Did you mean aluminum hydroxide? Dan
Originally Posted by Photo Engineer
Does having the "milky" appearance interfer with the functioning, including hardening of the fixer?
Claire (Ms Anne Thrope is in the darkroom)
Aluminum hydroxide can only form at a pH well above 7. As I said your initial solutions is quite acidic due to the presence of the metabisulfite. You are then adding the hardener which contains acetic acid. When solutions of thiosulfate are made too acidic or when a local region of the solution becomes too acidic due to lack of stirring colloidal sulfur will come out of solution.
Advantage of this reaction is taken in the making of hypo alum toner. A solution of sodium thiosulfate and potassium alum are mixed and heated. The alum being acidic itself causes some of the thiosulfate to decompose into various sulfur compounds and colloidal sulfur. Prints are placed in this bath to be toned brown.
BTW, the decomposition of thiosulfate is the basis of a freshman chemistry demonstration called "The Setting Sun". A solution of sodium thiosulfate is set up with a slide projector behind the beaker shining on a movie screen. Acid is slowly added to the solution with stirring and what appears as an image of the sun slowly goes from white to yellow to orange and finally to dark red. This is caused by collodial sulfur scattering the light. As the particle size gets larger the light is scattered more resulting in the color shifting to red.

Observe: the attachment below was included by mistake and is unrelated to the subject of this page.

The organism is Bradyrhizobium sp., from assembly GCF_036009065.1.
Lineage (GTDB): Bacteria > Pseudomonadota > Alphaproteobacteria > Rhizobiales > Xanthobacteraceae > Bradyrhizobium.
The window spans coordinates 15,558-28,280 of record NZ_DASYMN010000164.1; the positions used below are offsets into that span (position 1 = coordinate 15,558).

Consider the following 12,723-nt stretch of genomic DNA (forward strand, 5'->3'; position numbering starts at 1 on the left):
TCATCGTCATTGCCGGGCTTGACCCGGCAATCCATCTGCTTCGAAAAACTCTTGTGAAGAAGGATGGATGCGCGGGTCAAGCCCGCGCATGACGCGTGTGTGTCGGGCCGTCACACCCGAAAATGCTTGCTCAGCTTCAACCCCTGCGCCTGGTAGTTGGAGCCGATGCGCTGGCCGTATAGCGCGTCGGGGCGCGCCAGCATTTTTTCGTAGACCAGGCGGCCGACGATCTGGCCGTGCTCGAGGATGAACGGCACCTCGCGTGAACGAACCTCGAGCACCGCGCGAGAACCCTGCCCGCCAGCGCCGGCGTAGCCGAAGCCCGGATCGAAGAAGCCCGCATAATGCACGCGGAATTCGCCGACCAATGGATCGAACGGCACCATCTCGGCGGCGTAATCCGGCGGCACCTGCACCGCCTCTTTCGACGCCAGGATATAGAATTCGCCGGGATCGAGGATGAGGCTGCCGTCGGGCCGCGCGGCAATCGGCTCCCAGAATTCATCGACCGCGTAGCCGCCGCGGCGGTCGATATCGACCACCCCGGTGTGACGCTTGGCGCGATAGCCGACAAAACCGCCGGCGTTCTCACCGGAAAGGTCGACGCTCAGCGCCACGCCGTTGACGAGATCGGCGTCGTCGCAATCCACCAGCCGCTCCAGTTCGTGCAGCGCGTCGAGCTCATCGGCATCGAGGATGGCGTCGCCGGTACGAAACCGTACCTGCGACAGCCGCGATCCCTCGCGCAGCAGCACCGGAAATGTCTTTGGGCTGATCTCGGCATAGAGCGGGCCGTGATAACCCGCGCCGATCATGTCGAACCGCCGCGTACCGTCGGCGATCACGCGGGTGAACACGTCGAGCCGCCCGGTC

Gerald another basic chem demo is taking water you boiled red cabbaage in to use as a universal indicator. It changes from clear to pink depending on the ph. At the end of the demo I use to do at grade schools in the SW, I would ask what they thought putting silver nitrate would do to the tap water we experimented with. I was surprised when I was doing the chem demo in Park City Utah, and the solution immediately turned milky and cloudy right out of the tap, without me adding any silver nitrate. Later I talked to one of the City Engineers, and he told me that the mines in the area have effected the water supply. That is when I started using bottled water religiously.
I figured since This thread didn't indicate that it was precipatate, it had to be something similar to the cloudy milkiness you get from that experiment.
The solution can be either too acidic or too alkaline.